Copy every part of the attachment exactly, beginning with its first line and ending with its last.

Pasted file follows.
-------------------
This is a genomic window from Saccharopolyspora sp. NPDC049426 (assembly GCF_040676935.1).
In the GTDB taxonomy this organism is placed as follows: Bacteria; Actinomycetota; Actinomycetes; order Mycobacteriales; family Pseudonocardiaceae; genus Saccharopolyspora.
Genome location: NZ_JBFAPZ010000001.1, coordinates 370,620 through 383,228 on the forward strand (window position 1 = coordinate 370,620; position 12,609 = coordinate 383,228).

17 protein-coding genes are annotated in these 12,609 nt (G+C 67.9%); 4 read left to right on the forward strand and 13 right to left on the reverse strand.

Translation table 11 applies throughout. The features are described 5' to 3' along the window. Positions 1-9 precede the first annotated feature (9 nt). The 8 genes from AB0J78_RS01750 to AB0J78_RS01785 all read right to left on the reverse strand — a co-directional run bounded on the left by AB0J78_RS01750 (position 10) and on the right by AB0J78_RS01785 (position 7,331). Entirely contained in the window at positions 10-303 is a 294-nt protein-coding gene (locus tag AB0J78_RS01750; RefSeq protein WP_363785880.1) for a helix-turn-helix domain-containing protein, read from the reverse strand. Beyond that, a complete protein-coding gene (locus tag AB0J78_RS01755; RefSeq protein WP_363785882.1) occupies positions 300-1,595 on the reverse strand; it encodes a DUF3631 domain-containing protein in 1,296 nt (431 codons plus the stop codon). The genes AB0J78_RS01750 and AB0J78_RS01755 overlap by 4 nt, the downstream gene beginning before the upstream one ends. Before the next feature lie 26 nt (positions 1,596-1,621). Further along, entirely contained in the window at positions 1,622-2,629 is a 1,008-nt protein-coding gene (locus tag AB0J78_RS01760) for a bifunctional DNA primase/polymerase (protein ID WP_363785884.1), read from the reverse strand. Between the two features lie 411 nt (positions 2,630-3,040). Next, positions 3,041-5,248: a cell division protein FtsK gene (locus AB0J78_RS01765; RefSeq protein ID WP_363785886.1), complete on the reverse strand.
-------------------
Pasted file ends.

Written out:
This is a genomic window from Saccharopolyspora sp. NPDC049426 (assembly GCF_040676935.1).
In the GTDB taxonomy this organism is placed as follows: Bacteria; Actinomycetota; Actinomycetes; order Mycobacteriales; family Pseudonocardiaceae; genus Saccharopolyspora.
Genome location: NZ_JBFAPZ010000001.1, coordinates 370,620 through 383,228 on the forward strand (window position 1 = coordinate 370,620; position 12,609 = coordinate 383,228).

17 protein-coding genes are annotated in these 12,609 nt (G+C 67.9%); 4 read left to right on the forward strand and 13 right to left on the reverse strand.

Translation table 11 applies throughout. The features are described 5' to 3' along the window. Positions 1-9 precede the first annotated feature (9 nt). The 8 genes from AB0J78_RS01750 to AB0J78_RS01785 all read right to left on the reverse strand — a co-directional run bounded on the left by AB0J78_RS01750 (position 10) and on the right by AB0J78_RS01785 (position 7,331). Entirely contained in the window at positions 10-303 is a 294-nt protein-coding gene (locus tag AB0J78_RS01750; RefSeq protein WP_363785880.1) for a helix-turn-helix domain-containing protein, read from the reverse strand. Beyond that, a complete protein-coding gene (locus tag AB0J78_RS01755; RefSeq protein WP_363785882.1) occupies positions 300-1,595 on the reverse strand; it encodes a DUF3631 domain-containing protein in 1,296 nt (431 codons plus the stop codon). The genes AB0J78_RS01750 and AB0J78_RS01755 overlap by 4 nt, the downstream gene beginning before the upstream one ends. Before the next feature lie 26 nt (positions 1,596-1,621). Further along, entirely contained in the window at positions 1,622-2,629 is a 1,008-nt protein-coding gene (locus tag AB0J78_RS01760) for a bifunctional DNA primase/polymerase (protein ID WP_363785884.1), read from the reverse strand. Between the two features lie 411 nt (positions 2,630-3,040). Next, positions 3,041-5,248: a cell division protein FtsK gene (locus AB0J78_RS01765; RefSeq protein ID WP_363785886.1), complete on the reverse strand.